BackTable / ENT / Podcast / Episode #38
Simulation in Pediatric Airway Foreign Body & Open Airway Surgery
with Dr. Romaine Johnson
Dr. Romaine Johnson tells us about The Simulation Program for open airway and foreign body training at UT Southwestern, including how he got it started, how it's being used, and what steps go into making a successful course.
BackTable, LLC (Producer). (2021, November 30). Ep. 38 – Simulation in Pediatric Airway Foreign Body & Open Airway Surgery [Audio podcast]. Retrieved from https://www.backtable.com
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Dr. Romaine Johnson
Dr. Romaine Johnson is a practicing ENT and Associate Professor at UT Southwestern Medical Center in Dallas, TX.
Dr. Gopi Shah
Dr. Gopi Shah is a practicing ENT at UT Southwestern Medical Center in Dallas, TX.
Dr. Ashley Agan
Dr. Ashley Agan is a practicing ENT and assistant professor at UT Southwestern Medical Center in Dallas, TX.
In this episode of BackTable ENT, Dr. Shah and Dr. Agan discuss simulation programs for complex pediatric airway surgery with Dr. Romaine Johnson from UT Southwestern.
First, Dr. Johnson explains his motivation to start an airway simulation program. In the past, he noticed that emergency airway obstructions were suboptimal educational experiences for his junior residents, so he wanted to create a space in which trainees could build the confidence to prevent severe laryngospasms and bronchospasms and develop familiarity with tools during airway obstruction cases.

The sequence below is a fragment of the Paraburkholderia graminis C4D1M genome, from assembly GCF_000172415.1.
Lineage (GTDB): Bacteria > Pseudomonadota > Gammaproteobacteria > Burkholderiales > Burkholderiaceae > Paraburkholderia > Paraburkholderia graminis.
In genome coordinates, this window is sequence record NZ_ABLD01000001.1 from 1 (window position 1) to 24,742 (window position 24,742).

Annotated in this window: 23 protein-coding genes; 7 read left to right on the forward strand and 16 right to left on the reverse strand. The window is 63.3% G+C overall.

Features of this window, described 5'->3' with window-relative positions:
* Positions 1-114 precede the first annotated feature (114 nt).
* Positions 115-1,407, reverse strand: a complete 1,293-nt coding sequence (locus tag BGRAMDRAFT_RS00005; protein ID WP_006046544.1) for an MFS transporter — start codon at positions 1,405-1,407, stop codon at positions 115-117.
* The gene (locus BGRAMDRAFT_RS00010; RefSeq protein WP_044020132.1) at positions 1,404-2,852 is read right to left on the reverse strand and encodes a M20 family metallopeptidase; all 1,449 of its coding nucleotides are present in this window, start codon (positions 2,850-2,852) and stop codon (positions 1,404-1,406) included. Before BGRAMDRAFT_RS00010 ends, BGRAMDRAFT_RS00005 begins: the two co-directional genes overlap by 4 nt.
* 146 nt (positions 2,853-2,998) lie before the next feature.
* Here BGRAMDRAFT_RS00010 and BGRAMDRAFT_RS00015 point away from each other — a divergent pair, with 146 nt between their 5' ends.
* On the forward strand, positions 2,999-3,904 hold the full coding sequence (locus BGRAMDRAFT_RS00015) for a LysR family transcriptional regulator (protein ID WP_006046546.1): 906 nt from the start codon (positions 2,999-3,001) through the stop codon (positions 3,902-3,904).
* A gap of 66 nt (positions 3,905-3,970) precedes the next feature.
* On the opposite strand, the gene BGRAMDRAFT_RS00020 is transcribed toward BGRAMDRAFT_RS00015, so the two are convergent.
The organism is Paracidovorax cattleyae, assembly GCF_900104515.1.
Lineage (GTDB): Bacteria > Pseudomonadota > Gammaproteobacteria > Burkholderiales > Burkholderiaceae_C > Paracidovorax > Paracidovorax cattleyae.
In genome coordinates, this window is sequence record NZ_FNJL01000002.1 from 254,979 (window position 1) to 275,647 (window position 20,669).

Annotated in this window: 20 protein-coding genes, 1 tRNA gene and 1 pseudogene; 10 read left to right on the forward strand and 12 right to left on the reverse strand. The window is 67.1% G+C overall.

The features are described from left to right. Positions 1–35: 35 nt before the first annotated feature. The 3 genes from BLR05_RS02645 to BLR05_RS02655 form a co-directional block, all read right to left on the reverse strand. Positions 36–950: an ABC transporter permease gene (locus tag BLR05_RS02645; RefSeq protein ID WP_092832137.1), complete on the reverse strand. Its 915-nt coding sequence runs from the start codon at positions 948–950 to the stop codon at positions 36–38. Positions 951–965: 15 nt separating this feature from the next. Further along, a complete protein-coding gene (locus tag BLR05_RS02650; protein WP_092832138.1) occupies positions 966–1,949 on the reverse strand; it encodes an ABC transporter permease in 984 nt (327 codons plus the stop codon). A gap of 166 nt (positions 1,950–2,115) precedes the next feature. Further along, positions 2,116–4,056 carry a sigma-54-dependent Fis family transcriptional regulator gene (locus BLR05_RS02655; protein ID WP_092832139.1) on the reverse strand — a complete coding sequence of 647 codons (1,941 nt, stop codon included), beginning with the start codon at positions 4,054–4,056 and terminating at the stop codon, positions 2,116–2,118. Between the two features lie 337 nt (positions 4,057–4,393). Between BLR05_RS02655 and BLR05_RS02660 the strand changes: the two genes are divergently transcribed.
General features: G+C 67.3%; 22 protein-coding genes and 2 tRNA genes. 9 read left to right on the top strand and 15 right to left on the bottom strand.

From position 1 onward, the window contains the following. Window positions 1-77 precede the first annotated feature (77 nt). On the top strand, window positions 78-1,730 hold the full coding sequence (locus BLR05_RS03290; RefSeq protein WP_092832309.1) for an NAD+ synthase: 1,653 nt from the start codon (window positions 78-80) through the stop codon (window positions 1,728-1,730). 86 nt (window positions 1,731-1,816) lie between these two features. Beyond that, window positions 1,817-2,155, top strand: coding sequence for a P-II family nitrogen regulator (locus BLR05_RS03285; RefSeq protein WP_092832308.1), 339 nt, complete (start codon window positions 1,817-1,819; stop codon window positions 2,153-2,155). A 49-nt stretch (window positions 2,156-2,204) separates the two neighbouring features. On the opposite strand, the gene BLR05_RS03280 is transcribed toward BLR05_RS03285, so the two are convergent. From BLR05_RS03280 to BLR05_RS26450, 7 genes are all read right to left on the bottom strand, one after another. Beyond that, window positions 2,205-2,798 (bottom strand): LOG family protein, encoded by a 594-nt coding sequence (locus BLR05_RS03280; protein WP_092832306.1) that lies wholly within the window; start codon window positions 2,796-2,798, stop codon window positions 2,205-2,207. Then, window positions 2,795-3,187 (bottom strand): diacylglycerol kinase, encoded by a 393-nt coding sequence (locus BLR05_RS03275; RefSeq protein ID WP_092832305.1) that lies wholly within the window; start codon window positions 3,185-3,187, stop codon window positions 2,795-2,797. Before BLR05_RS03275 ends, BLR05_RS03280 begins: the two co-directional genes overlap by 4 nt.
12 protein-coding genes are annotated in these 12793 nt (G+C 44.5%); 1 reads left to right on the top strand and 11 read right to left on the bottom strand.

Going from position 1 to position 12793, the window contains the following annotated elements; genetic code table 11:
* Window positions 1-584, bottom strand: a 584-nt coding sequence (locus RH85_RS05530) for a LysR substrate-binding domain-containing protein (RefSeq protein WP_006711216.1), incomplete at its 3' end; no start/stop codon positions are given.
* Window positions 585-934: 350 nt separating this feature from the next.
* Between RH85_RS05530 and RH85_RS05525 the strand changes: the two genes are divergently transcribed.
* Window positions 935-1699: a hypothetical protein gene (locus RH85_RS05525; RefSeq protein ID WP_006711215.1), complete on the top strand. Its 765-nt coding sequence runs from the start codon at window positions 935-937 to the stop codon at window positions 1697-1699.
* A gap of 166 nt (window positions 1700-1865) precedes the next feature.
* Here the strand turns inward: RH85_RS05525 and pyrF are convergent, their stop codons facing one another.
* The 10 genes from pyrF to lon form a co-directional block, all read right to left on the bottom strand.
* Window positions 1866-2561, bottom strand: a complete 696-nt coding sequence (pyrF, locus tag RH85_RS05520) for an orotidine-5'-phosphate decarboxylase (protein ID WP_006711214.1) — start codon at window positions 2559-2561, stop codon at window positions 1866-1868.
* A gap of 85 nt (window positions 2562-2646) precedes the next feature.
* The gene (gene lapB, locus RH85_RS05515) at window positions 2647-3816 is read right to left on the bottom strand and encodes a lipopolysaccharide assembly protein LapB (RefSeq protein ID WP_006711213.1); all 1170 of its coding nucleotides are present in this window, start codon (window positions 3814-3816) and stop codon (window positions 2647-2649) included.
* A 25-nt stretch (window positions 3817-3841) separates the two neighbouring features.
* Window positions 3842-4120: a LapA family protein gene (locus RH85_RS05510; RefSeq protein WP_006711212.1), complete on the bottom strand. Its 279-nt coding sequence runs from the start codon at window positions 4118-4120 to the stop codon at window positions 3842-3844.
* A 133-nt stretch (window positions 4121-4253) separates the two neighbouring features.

Next, Dr. Johnson dives into the airway obstruction course details. He uses live animal simulations because it creates a more realistic situation and provides residents with the tactile sensation of removing a foreign body from tissue. Additionally, with a pig model, trainees are able to observe more audio and visual cues such as monitor statistics and skin color. In order to use live animals, he coordinates closely with anesthesiologists and veterinarians. Dr. Johnson recommends attending simulation courses at least twice a year, as repetition is the most effective method of learning procedural techniques in emergency situations. In addition to guiding residents through removing the foreign body, he encourages residents to play other roles, such as techs and anesthesiologists, to grasp a more complete understanding of the different tasks of each profession involved in airway management.
Finally, Dr. Johnson compares the use of simulations in emergency procedures and routine procedures. For emergency procedures, he emphasizes the importance of finding high-fidelity models. However, in routine procedures that educate trainees on decision making, Dr. Johnson concedes that perfect models are not necessary. He ends the episode by concluding that simulation education is not only beneficial for residents, but also for private practice physicians and academic attendings in order to keep their skills sharp.
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